With the benefit of Baha’u’llah’s teachings, it now became clear to me that these new spiritual principles, together with the true unadulterated teachings of every former religion, had collectively formed a new source of universal values through which the peoples of the Earth were finally capable of molding humanity’s moral consciousness into one common cause.

After my previous years of investigation I came to the recognition that ultimately, the true nature of religion can only be known by its fruits—by deeds, not words. Faith is as faith does, in its capacity to inform, inspire, transform, unite, and foster peace and prosperity.

Forty years have passed since my search for a truer path led me away from atheism to find in the teachings of Baha’u’llah a new ethical framework in harmony with rational thought, a framework essential to the ongoing social progress so desperately needed in our world.

I found all this in the restorative sanity and wisdom of the Baha’i teachings, but my search for knowledge never ends, as I continue to study, grow and develop. In collaboration with others, I endeavor to extend my knowledge and apply this to my present and my future. After 40 years I still feel the same excitement and passion about playing my own small role in this process of collectively working to construct a world civilization founded on the new divine teachings for our time.

I am not alone. Millions of us believe that every race, religion and nationality will gradually unite around a vision of humanity as one people and the Earth as one country. On the two hundredth anniversary of Baha’u’llah’s birth, the Universal House of Justice challenged us all to find out more about Baha’u’llah, the author and divine source of the Baha’i teachings:

… the many who are part of this enterprise are reaching out to those around them with a simple invitation: seize this opportunity to find out who [Baha’u’llah] was and what He represents. Put to the test the remedy He has prescribed. His coming offers sure proof that the human race, threatened by numerous perils, has not been forgotten. When so many people of goodwill throughout the world have for so long beseeched God for an answer to the problems that beset them in their common homeland, is it so surprising that He should have answered their prayer? – “To All Who Celebrate the Glory of God,” The Universal House of Justice, October 2017.

9 Comments

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  • Angel Shining
    May 03, 2018
    Just now exploring the Baha'i Faith after thirty years studying Christianity. I always knew all religions promoted good morals but some things didn't seem relevant to today's problems that were taught in the Bible, but it all makes sense now, each progressive revelation was just what society needed at that time. We ( meaning all religions) are part of the big God puzzle. It was man's mistake to make it inclusive to just certain people or regions, thinking they were the only ones that held the key. We all hold the key to God's door, let's love one another, even ...those that have no capacity to believe in anything right now for tomorrow a ray of sunshine may creep in and give them just a tiny amount of belief.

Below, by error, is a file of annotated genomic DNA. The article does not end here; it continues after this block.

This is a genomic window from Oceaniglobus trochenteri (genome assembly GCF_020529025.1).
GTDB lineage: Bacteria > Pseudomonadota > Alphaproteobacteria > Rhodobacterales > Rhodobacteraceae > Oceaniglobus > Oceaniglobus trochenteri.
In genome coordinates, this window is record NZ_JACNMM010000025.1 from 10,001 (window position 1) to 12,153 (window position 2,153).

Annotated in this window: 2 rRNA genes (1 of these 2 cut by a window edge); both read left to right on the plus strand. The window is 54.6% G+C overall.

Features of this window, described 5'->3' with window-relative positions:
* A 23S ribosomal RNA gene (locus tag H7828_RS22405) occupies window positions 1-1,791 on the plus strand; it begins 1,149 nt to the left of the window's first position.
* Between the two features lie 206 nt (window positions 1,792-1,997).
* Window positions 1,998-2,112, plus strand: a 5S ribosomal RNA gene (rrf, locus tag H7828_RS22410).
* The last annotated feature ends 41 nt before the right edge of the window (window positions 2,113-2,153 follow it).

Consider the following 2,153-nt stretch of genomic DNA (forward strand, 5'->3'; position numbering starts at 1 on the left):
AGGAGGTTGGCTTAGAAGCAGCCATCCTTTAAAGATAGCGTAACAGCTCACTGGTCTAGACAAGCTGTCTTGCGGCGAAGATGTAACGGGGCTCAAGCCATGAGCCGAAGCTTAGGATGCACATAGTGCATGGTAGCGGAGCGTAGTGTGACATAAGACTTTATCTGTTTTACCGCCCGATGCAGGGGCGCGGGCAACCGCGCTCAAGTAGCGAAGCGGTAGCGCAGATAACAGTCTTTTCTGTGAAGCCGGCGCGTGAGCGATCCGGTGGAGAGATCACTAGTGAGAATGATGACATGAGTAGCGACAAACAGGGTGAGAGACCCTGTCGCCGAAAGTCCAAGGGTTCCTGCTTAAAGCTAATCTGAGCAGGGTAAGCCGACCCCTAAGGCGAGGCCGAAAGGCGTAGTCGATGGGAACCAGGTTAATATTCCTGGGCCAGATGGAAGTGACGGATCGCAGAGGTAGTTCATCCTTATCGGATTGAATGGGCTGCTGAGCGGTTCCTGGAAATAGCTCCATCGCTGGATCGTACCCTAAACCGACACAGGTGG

Read more...
  • Angel Shining
    May 03, 2018
    Just now exploring the Baha'i Faith after thirty years studying Christianity. I always knew all religions promoted good morals but some things didn't seem relevant to today's problems that were taught in the Bible, but it all makes sense now, each progressive revelation was just what society needed at that time. We ( meaning all religions) are part of the big God puzzle. It was man's mistake to make it inclusive to just certain people or regions, thinking they were the only ones that held the key. We all hold the key to God's door, let's love one another, even ...those that have no capacity to believe in anything right now for tomorrow a ray of sunshine may creep in and give them just a tiny amount of belief.
    Read more...
  • Angel Shining
    May 03, 2018
    Just now exploring the Baha'i Faith after thirty years studying Christianity. I always knew all religions promoted good morals but some things didn't seem relevant to today's problems that were taught in the Bible, but it all makes sense now, each progressive revelation was just what society needed at that time. We ( meaning all religions) are part of the big God puzzle. It was man's mistake to make it inclusive to just certain people or regions, thinking they were the only ones that held the key. We all hold the key to God's door, let's love one another, even ...those that have no capacity to believe in anything right now for tomorrow a ray of sunshine may creep in and give them just a tiny amount of belief.
    Read more...
  • Angel Shining
    May 03, 2018
    Just now exploring the Baha'i Faith after thirty years studying Christianity. I always knew all religions promoted good morals but some things didn't seem relevant to today's problems that were taught in the Bible, but it all makes sense now, each progressive revelation was just what society needed at that time. We ( meaning all religions) are part of the big God puzzle. It was man's mistake to make it inclusive to just certain people or regions, thinking they were the only ones that held the key. We all hold the key to God's door, let's love one another, even ...those that have no capacity to believe in anything right now for tomorrow a ray of sunshine may creep in and give them just a tiny amount of belief.
    Read more...
  • James Fairley
    Apr 28, 2018
    Your life so mirrored my own. It is incredible. I was raised in a Church at 20 I became an atheist, and at 32 I learned of Baha'u'llah which was 40 years ago. My main attraction was the equality of men and women. What a fantastic adventure my wife and I have had over these years. James Fairley
    • Patricia Wilcox
      Apr 28, 2018
      Hello to a fellow adventurer!
    • Patricia Wilcox
      Apr 28, 2018
      Hello to my fellow adventurers!
  • Ellen Ramer
    Apr 27, 2018
    Beautiful! I'm going to print this up for my neighbour. Ellen Ramer
    • Patricia Wilcox
      Apr 28, 2018
      Thanks Ellen. Glad to hear that these words can reach another reader.